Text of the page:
Local Students Invited to Japan

The Kakehashi Project invites students on visit to Japan based on Japan Bowl performance.

This week, high school students from Fairfax County will travel to Japan through the Japanese Ministry of Foreign Affairs’s Kakehashi Project.

Students from Lake Braddock Secondary School, Hayfield Secondary School, Langley High School and Thomas Jefferson High School were selected for the program, based on their performance in this spring’s National Japan Bowl.

The Japan Bowl is a language and culture quiz bowl-style competition for high school students in Japanese classes. More than 30 schools and 200 students from across the country gather once a year in Washington, D.C. to compete and showcase their Japanese skills.

The competition is open to anyone currently enrolled in a Level II, III or IV high school Japanese class. The Kakehashi Project selects the top performing Level IV teams to visit Japan for a week in the summer following the Bowl. While in Japan, these students will participate in school visits, homestays with host families and courtesy calls to Princess Takamado and Akie Abe, the wife of Japanese Prime Minister Shinzo Abe.

Two area students going on the trip are rising college freshmen Helena Lu Jiarui from Langley and Emily Zhai from Lake Braddock. When Lu Jiarui found out she qualified to go to Japan, she “felt this immense sense of relief.” All of her studying and preparing for the Japan Bowl had paid off, and “it wasn’t for nothing,” she said.

Zhai also put in many hours into preparations with her team for the competition. Between completing her regular school work and applying for colleges, she found time to study Japanese. She and her teammates met every Saturday to prepare, and “whenever [she] had time [she] would look at a few flashcards.”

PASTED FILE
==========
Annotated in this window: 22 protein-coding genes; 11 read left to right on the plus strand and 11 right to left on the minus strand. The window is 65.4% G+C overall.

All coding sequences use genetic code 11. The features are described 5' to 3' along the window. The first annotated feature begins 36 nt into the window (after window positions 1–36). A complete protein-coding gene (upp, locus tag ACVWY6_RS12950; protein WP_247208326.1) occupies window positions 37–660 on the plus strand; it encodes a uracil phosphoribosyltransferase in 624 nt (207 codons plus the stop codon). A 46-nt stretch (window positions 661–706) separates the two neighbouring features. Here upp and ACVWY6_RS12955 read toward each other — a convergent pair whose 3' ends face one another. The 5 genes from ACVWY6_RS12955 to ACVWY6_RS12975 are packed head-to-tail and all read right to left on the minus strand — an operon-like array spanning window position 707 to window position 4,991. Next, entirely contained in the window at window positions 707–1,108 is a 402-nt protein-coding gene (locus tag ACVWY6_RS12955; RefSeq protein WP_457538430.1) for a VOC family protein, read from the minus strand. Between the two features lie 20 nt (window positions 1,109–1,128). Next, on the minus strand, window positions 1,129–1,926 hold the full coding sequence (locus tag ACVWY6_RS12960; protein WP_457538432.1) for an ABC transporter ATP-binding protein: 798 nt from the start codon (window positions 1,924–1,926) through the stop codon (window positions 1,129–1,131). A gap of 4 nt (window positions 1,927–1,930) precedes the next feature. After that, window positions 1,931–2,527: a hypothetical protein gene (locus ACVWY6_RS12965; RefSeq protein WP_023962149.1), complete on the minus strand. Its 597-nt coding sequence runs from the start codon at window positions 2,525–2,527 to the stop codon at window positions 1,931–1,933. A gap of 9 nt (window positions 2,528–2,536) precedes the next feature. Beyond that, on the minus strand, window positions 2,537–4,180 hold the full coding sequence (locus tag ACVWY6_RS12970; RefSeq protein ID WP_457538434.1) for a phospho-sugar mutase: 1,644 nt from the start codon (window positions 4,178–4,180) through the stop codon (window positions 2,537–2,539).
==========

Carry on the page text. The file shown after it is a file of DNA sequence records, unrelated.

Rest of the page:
Nancy Marsden, the director of the Japan Bowl, believes that preparing can be one of the most rewarding parts of the competition for students. “Many students also indicate to us that while preparing for the Japan Bowl can be stressful and challenging,” she said, “they also learn a great deal from it and view it as a defining experience of their high school years.”

Their efforts have paid off, and now Lu Jiarui and Zhai are excited to visit Japan and continue learning about the language and culture they have dedicated so much time to. Lu Jiarui is especially enthusiastic because “going to Japan has been my dream ever since I started high school,” she said. “I'm… just really happy I got this opportunity.”

Both students plan to continue studying Japanese in college, Zhai at Virginia Polytechnic Institute, where she plans to study abroad in Japan for a year, and Lu Jiarui at the University of Southern California. The latter attributes her choice to continue the language to her time at the competition. “I think largely because of Japan Bowl I realized I have a future in this,” she said. “I could study this.”

Lu Jiarui said Japan Bowl is a “really, really good opportunity,” and would recommend it to anyone even “vaguely interested in Japanese,” she said. Similarly, Zhai called it a “priceless experience.”